Two former top Israeli security officials on Sunday expressed cautious optimism about the framework deal between Iran and world powers, with an ex-military intelligence chief saying it could set back Tehran’s program by years, and an ex-Mossad head noting that a military strike by Israel would only temporarily upset the nuclear program.
The comments by former head of military intelligence Amos Yadlin and former Mossad chief Efraim Halevy were a departure from Prime Minister Benjamin Netanyahu’s fierce criticism of the emerging deal.
Yadlin — the Zionist Union’s intended candidate for defense minister during the recent election campaign — told Israel Radio that the deal could delay the Iranian nuclear program by many years and should not therefore be strictly classified as “a bad deal.”
“There is a chance to set back the Iranians by many years,” Yadlin said. He argued that the final deal, to be finalized by June 30, must address the research and development of the Iranian program, and its military dimensions — issues not addressed in the framework deal. Yadlin added that the deal must be weighed against the other alternatives at Israel’s disposal, and urged the government to coordinate with the US.
In a separate interview with Army Radio, Yadlin noted that despite the current deal, Iran still has a long way to go before it clears its reputation in the international community.
“Iran can’t go back to being a legitimate member of the family of nations if it doesn’t stop all its activities that are not included in the agreement — its subversive activities, its support of terror groups, weapons proliferation,” he said. “The Americans took a strategic decision with the interim agreement, to deal with the nuclear issue as a separate matter and to not tie it to the other issues.”
In an interview on Israel Radio, Halevy disagreed that the Iranian nuclear program posed an existential threat to Israel, and emphasized the “positive” components of the agreement — namely a reduction in the number of centrifuges at Iran’s Natanz facility, while also limiting the Fordo site for research purposes only. As a result, Halevy predicted, the Fordo facility — sheltered under a mountain protecting it from airstrikes — is unlikely to produce fissile material within 15 years.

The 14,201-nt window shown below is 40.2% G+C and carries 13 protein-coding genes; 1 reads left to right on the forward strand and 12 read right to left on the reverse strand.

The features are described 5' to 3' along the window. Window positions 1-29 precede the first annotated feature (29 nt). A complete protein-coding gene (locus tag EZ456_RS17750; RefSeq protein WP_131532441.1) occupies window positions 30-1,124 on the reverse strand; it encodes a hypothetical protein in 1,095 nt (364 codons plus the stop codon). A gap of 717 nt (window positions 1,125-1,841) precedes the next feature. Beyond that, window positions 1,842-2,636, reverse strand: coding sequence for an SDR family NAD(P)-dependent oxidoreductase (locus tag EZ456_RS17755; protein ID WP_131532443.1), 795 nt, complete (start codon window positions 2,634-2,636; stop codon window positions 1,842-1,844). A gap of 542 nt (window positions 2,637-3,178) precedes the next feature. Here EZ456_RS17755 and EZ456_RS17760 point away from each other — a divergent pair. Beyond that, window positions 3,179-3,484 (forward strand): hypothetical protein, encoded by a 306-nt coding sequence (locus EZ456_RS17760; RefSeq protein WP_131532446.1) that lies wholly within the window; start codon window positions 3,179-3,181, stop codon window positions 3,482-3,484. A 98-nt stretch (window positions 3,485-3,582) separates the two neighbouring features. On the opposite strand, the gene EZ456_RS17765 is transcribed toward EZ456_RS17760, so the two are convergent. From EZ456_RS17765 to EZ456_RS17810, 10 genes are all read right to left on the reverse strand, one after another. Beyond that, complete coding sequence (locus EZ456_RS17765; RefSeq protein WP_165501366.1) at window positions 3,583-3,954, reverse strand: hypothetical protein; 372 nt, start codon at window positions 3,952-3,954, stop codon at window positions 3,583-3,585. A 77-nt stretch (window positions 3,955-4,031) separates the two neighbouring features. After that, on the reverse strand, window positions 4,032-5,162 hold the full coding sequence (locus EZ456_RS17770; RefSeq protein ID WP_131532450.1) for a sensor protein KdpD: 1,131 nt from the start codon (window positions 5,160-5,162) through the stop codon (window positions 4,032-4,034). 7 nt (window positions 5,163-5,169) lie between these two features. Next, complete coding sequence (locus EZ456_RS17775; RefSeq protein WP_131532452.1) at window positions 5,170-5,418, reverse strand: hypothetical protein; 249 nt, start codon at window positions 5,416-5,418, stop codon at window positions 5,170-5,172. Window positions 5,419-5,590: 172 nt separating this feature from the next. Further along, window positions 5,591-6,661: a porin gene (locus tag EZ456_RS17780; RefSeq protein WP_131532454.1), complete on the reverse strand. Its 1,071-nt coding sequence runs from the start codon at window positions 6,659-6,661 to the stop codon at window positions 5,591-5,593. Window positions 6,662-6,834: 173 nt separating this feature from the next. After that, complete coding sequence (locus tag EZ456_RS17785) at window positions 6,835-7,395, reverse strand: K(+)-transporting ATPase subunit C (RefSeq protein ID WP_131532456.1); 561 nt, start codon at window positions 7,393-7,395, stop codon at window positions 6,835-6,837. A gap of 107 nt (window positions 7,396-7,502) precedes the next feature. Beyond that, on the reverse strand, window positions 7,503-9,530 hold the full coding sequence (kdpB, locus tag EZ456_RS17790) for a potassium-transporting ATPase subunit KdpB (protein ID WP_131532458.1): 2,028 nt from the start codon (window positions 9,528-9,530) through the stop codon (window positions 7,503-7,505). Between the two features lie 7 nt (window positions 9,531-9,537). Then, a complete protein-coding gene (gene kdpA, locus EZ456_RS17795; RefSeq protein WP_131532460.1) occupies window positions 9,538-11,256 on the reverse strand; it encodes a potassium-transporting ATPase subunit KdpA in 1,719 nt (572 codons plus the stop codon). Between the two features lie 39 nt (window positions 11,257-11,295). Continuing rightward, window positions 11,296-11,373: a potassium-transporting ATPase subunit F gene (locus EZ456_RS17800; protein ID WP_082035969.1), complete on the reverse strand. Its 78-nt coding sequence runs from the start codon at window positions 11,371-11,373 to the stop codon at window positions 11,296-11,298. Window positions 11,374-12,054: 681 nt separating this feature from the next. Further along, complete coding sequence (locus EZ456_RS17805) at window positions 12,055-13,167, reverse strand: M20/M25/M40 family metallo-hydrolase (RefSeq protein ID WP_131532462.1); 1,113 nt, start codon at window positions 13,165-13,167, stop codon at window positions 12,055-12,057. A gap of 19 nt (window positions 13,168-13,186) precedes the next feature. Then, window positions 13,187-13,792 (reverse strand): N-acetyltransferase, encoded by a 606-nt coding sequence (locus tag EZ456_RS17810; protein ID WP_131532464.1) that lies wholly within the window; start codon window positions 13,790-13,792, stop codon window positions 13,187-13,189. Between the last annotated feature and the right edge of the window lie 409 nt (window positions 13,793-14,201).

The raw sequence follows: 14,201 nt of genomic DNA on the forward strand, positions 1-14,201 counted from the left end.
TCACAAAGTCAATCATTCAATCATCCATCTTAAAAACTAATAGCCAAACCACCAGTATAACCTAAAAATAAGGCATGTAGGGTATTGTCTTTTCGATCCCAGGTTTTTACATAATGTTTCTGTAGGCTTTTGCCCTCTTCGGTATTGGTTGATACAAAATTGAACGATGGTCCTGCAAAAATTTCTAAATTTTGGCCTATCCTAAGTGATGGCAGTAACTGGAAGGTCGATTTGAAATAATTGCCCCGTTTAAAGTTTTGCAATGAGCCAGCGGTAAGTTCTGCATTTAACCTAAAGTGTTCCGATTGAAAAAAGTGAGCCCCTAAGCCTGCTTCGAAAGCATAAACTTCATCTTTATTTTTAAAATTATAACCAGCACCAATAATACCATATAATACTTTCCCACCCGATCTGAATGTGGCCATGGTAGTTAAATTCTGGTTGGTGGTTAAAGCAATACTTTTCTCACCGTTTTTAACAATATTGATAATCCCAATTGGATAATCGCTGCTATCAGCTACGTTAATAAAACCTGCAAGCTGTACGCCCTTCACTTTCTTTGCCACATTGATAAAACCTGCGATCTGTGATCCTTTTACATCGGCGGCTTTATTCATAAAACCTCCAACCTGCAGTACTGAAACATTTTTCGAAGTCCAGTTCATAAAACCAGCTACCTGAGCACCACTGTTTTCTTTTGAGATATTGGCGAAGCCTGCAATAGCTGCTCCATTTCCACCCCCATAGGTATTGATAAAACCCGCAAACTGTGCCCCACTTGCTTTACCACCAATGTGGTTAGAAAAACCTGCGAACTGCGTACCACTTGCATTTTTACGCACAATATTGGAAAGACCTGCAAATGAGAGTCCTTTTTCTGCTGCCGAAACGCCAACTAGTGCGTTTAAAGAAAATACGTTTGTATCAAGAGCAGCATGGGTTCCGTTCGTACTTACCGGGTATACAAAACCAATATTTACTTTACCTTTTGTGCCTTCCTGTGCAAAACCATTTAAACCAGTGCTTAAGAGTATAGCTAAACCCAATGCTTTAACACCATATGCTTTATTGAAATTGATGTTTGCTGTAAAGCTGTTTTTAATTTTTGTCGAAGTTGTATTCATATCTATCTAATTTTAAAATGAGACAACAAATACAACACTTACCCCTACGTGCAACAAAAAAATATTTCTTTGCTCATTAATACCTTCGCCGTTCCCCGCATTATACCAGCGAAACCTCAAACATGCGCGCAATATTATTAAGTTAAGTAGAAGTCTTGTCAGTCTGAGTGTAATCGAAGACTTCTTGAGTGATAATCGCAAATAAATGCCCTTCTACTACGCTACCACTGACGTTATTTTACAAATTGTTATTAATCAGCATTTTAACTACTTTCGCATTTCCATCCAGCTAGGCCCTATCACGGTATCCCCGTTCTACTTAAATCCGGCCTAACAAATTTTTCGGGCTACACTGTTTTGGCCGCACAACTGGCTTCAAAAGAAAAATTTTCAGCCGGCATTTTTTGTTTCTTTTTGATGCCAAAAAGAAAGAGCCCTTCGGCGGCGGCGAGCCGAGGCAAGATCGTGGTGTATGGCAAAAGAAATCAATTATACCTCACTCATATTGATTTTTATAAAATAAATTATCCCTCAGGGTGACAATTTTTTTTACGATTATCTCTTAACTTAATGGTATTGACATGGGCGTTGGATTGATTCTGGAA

Halevy added that while he does not entirely rely on the effectiveness of international monitoring methods laid out in the agreement, they are the most stringent checks to date.
The former Mossad chief also cast doubt on the effectiveness of taking military action, a threat that Israel has hinted at as a last resort in stopping Tehran from obtaining atomic weapons.
“If we think that the monitoring won’t be effective, the only other option is a military campaign that will only set back the Iranians for a limited number of years,” he said.
Speaking to Israel Radio, Intelligence and Strategic Affairs Minister Yuval Steinitz took issue with the framework deal, in that it does not completely freeze Iran’s uranium enrichment activities. Steinitz claimed that there is a difference of opinion between Tehran and Washington on exactly what was agreed. The minister said that Israel will continue discussing the matter with world powers, some of which also have their doubts about the deal, notably France.
Iran and the global powers sealed the agreement in Lausanne last Thursday outlining limits on Iran’s nuclear program designed to prevent the country from developing atomic weapons. The West has long suspected Iran is pursuing a nuclear weapons program. Iran denies the charge, saying its nuclear research is focused on peaceful purposes like power generation and cancer treatment.
According to that text, many of the nuclear limits on Iran would be in place for a decade, while others would last 15 or 20 years. Sanctions related to Iran’s nuclear program would be suspended by the US and the European Union, and eased by the UN after the International Atomic Energy Agency confirmed Iran’s compliance.
The fact sheet also says Tehran is committed to significant cuts in centrifuges, the machines that can spin uranium gas to levels used in nuclear warheads. Of the nearly 20,000 centrifuges Iran now has installed or running at its main enrichment site, the country would be allowed to operate just over 5,000. Much of its enriched stockpiles would be neutralized. A planned reactor would be reconstructed so it produced no weapons-grade plutonium. Monitoring and inspections by the UN nuclear agency would be enhanced.
America’s negotiating partners in Europe strongly backed the result. President Francois Hollande of France, who had pushed the US for a tougher stance, endorsed the accord while warning that “sanctions lifted can be re-established if the agreement is not applied.”
On Friday, Netanyahu said that his cabinet was united in “strongly opposing” the framework deal with Iran and insisted that the agreement “threatens the survival of the state of Israel.”
AFP and Associated Press contributed to this report.